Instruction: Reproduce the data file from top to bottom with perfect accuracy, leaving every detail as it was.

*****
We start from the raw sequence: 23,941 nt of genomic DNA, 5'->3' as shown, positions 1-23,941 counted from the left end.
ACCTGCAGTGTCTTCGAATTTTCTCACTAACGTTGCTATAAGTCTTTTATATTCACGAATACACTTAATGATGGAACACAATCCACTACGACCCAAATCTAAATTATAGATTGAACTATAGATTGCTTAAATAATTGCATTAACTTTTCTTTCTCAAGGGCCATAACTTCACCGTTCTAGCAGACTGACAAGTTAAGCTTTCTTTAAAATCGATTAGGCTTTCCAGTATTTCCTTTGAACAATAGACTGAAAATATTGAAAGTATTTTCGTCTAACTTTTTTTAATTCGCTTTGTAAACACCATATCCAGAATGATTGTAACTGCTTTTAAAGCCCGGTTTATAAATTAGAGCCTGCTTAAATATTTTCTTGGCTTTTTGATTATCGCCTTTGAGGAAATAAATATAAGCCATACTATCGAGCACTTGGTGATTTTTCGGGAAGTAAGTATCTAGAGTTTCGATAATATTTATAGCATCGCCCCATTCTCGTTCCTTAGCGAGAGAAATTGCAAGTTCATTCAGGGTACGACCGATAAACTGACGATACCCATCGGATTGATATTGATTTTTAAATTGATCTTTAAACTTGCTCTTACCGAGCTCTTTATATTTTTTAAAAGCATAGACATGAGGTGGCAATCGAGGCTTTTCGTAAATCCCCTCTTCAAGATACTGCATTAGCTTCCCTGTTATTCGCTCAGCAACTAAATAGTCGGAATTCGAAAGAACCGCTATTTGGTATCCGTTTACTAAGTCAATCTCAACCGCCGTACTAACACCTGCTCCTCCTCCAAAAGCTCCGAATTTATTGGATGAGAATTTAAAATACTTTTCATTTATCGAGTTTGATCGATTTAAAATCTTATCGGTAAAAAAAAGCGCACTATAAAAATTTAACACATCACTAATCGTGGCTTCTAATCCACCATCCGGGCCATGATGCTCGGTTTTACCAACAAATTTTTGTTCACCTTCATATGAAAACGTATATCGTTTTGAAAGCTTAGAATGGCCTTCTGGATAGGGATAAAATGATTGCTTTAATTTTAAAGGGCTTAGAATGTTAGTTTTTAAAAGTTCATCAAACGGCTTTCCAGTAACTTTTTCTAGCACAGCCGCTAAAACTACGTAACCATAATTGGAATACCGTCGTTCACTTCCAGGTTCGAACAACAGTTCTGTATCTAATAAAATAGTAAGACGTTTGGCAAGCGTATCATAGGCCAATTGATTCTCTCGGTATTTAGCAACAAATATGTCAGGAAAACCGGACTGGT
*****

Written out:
We start from the raw sequence: 23,941 nt of genomic DNA, 5'->3' as shown, positions 1-23,941 counted from the left end.
ACCTGCAGTGTCTTCGAATTTTCTCACTAACGTTGCTATAAGTCTTTTATATTCACGAATACACTTAATGATGGAACACAATCCACTACGACCCAAATCTAAATTATAGATTGAACTATAGATTGCTTAAATAATTGCATTAACTTTTCTTTCTCAAGGGCCATAACTTCACCGTTCTAGCAGACTGACAAGTTAAGCTTTCTTTAAAATCGATTAGGCTTTCCAGTATTTCCTTTGAACAATAGACTGAAAATATTGAAAGTATTTTCGTCTAACTTTTTTTAATTCGCTTTGTAAACACCATATCCAGAATGATTGTAACTGCTTTTAAAGCCCGGTTTATAAATTAGAGCCTGCTTAAATATTTTCTTGGCTTTTTGATTATCGCCTTTGAGGAAATAAATATAAGCCATACTATCGAGCACTTGGTGATTTTTCGGGAAGTAAGTATCTAGAGTTTCGATAATATTTATAGCATCGCCCCATTCTCGTTCCTTAGCGAGAGAAATTGCAAGTTCATTCAGGGTACGACCGATAAACTGACGATACCCATCGGATTGATATTGATTTTTAAATTGATCTTTAAACTTGCTCTTACCGAGCTCTTTATATTTTTTAAAAGCATAGACATGAGGTGGCAATCGAGGCTTTTCGTAAATCCCCTCTTCAAGATACTGCATTAGCTTCCCTGTTATTCGCTCAGCAACTAAATAGTCGGAATTCGAAAGAACCGCTATTTGGTATCCGTTTACTAAGTCAATCTCAACCGCCGTACTAACACCTGCTCCTCCTCCAAAAGCTCCGAATTTATTGGATGAGAATTTAAAATACTTTTCATTTATCGAGTTTGATCGATTTAAAATCTTATCGGTAAAAAAAAGCGCACTATAAAAATTTAACACATCACTAATCGTGGCTTCTAATCCACCATCCGGGCCATGATGCTCGGTTTTACCAACAAATTTTTGTTCACCTTCATATGAAAACGTATATCGTTTTGAAAGCTTAGAATGGCCTTCTGGATAGGGATAAAATGATTGCTTTAATTTTAAAGGGCTTAGAATGTTAGTTTTTAAAAGTTCATCAAACGGCTTTCCAGTAACTTTTTCTAGCACAGCCGCTAAAACTACGTAACCATAATTGGAATACCGTCGTTCACTTCCAGGTTCGAACAACAGTTCTGTATCTAATAAAATAGTAAGACGTTTGGCAAGCGTATCATAGGCCAATTGATTCTCTCGGTATTTAGCAACAAATATGTCAGGAAAACCGGACTGGT